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Television and the Family
TV Violence May Spur Aggression in Boys
Why TV is Good
Television and the Family
How TV affects your child
There are many ways that television affects your child's life. When your child sits down to watch TV, consider the following:
Children in the United States watch about 4 hours of TV every day. Watching movies on tape and playing video games only adds to time spent in front of the TV screen. It may be tempting to use television, movies, and video games to keep your child busy, but your child needs to spend as much time growing and learning as possible. Playing, reading, and spending time with friends and family are much healthier than sitting in front of a TV screen.
Children who watch too much television are are more likely to be overweight. They do not spend as much time running, jumping, and getting the exercise they need. They also see many commercials for unhealthy foods, such as candy, snacks, sugary cereals, and drinks during children's programs. Commercials almost never give information about the foods children should eat to keep healthy.
If your child watches 3 to 4 hours of noneducational TV per day, he will have seen about 8,000 murders on TV by the time he finishes grade school. Children who see violence on television may not understand that real violence hurts and kills people. Even if the "good guys" use violence, children may learn that it is okay to use force to handle aggression and settle disagreements. It is best not to let your child watch violent programs and cartoons.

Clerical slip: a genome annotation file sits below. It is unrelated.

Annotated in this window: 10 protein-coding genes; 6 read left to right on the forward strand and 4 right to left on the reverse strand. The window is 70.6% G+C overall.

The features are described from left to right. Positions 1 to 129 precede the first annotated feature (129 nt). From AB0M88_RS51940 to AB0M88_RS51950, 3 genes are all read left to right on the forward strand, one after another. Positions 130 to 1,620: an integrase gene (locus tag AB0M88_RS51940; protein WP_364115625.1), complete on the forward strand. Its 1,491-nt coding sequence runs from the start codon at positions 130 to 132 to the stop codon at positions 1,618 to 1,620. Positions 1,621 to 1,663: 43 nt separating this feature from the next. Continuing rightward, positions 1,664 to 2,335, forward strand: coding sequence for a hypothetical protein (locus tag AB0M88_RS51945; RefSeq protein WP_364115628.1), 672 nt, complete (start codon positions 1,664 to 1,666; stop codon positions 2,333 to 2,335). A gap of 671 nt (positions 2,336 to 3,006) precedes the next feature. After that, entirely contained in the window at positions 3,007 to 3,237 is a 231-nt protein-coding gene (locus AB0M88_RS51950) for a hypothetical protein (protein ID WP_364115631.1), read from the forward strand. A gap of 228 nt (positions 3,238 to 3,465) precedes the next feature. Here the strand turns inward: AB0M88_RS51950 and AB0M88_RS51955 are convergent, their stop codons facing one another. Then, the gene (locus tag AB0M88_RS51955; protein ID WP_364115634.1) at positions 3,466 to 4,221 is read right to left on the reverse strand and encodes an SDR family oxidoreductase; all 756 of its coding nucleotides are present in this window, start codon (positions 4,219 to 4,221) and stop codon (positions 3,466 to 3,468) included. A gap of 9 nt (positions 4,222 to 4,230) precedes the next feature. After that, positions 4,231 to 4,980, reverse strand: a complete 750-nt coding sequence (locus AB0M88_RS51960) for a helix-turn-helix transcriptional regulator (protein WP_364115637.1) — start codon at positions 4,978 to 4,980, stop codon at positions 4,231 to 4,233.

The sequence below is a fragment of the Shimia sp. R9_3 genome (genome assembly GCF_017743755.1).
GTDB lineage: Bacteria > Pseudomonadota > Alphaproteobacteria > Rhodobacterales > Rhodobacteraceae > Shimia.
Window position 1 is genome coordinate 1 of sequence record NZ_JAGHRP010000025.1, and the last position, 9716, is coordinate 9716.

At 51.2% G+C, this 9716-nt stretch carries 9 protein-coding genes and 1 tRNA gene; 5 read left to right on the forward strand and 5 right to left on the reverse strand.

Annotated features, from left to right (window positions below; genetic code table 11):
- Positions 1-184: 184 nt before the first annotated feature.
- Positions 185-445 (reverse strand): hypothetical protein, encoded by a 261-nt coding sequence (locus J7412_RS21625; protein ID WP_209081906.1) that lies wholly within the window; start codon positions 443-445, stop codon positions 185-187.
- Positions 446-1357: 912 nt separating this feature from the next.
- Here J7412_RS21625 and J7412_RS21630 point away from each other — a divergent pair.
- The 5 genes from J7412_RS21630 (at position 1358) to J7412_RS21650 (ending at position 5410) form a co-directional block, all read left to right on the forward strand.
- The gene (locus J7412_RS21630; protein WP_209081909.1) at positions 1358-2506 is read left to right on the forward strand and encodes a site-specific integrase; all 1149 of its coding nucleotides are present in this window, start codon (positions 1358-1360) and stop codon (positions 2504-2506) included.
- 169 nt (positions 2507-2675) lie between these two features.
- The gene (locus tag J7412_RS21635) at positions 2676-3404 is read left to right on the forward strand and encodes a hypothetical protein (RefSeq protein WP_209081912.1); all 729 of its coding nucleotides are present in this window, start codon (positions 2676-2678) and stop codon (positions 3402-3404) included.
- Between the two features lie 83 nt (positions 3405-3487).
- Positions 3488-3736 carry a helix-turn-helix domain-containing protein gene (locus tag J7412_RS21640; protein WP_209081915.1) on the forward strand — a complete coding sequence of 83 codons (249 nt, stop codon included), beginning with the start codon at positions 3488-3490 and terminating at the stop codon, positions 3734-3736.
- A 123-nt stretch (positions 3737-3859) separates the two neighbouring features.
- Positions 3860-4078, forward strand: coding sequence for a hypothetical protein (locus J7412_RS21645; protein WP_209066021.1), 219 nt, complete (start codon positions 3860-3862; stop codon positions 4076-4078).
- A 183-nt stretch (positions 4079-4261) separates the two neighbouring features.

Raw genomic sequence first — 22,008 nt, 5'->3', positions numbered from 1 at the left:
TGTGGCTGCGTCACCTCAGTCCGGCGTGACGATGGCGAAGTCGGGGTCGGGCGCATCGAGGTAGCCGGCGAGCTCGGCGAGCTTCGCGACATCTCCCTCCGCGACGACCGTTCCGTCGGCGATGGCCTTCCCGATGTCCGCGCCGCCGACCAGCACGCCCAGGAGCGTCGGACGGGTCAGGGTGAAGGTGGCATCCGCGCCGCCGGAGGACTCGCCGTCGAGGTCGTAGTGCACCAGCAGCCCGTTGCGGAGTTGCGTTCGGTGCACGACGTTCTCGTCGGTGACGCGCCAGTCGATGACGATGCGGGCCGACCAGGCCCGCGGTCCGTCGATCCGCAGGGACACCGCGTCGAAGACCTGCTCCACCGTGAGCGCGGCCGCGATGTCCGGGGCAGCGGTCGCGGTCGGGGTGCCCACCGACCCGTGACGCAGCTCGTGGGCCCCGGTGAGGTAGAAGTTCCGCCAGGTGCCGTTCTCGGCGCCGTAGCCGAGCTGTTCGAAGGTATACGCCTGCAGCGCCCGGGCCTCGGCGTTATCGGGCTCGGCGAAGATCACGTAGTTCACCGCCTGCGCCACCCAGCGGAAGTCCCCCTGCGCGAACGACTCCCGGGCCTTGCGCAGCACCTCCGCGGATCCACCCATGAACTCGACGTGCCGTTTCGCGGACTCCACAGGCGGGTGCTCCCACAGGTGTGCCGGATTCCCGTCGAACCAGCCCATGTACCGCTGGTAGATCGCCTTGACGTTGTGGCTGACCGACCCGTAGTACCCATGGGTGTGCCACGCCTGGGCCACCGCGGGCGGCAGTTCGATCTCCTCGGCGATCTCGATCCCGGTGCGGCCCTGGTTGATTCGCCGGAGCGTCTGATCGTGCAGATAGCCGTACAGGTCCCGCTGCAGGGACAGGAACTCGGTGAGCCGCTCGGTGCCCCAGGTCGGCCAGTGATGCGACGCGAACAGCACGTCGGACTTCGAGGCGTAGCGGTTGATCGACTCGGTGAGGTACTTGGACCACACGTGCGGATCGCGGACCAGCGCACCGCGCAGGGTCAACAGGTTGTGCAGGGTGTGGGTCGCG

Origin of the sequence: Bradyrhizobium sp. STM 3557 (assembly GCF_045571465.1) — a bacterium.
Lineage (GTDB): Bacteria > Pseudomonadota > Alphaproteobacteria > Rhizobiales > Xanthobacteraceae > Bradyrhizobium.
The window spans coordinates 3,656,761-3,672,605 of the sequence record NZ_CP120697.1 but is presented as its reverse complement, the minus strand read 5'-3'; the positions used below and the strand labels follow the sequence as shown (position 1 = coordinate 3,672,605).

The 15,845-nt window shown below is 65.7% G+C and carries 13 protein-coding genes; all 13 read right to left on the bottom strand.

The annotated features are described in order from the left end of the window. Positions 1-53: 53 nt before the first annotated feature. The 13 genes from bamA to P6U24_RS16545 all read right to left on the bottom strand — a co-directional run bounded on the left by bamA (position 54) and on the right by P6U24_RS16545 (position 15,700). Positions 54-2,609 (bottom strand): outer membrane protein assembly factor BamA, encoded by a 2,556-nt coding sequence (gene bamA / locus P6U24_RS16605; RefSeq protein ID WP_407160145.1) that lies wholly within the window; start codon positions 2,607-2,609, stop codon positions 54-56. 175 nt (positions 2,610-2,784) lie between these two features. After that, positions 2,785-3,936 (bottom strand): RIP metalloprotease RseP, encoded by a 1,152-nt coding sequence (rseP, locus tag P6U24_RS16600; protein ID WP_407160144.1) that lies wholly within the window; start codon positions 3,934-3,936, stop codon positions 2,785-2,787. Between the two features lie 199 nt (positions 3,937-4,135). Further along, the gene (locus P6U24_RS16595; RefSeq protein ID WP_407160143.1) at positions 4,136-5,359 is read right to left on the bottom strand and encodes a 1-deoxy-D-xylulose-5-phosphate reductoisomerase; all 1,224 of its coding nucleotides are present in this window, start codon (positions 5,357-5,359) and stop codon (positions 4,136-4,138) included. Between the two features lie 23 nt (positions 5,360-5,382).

Television exposes children to adult behaviors, like sex. But it usually does not show the risks and results of early sexual activity. On TV, sexual activity is shown as normal, fun, exciting, and without any risks. Your child may copy what she sees on TV in order to feel more grown up.
Alcohol, tobacco, and other drugs
Young people today are surrounded by messages that say drinking alcohol and smoking cigarettes or cigars are normal activities. These messages don't say that alcohol and tobacco harm people and may lead to death. Beer and wine are some of the most advertised products on television. TV programs and commercials often show people who drink and smoke as healthy, energetic, sexy, and successful. It is up to you to teach your child the truth about the dangers of alcohol, tobacco, and other drugs.
The average child sees more than 20,000 commercials each year. Commercials are quick, fast-paced, and entertaining. After seeing the same commercials over and over, your child can easily remember a song, slogan, or catchy phrase. Ads may try to convince your child that having a certain toy or eating a certain food will make him happy or popular. Older children can begin to understand how ads use pictures, music, and sound to entertain. Kids need to know that ads try to convince people to buy things they may not need.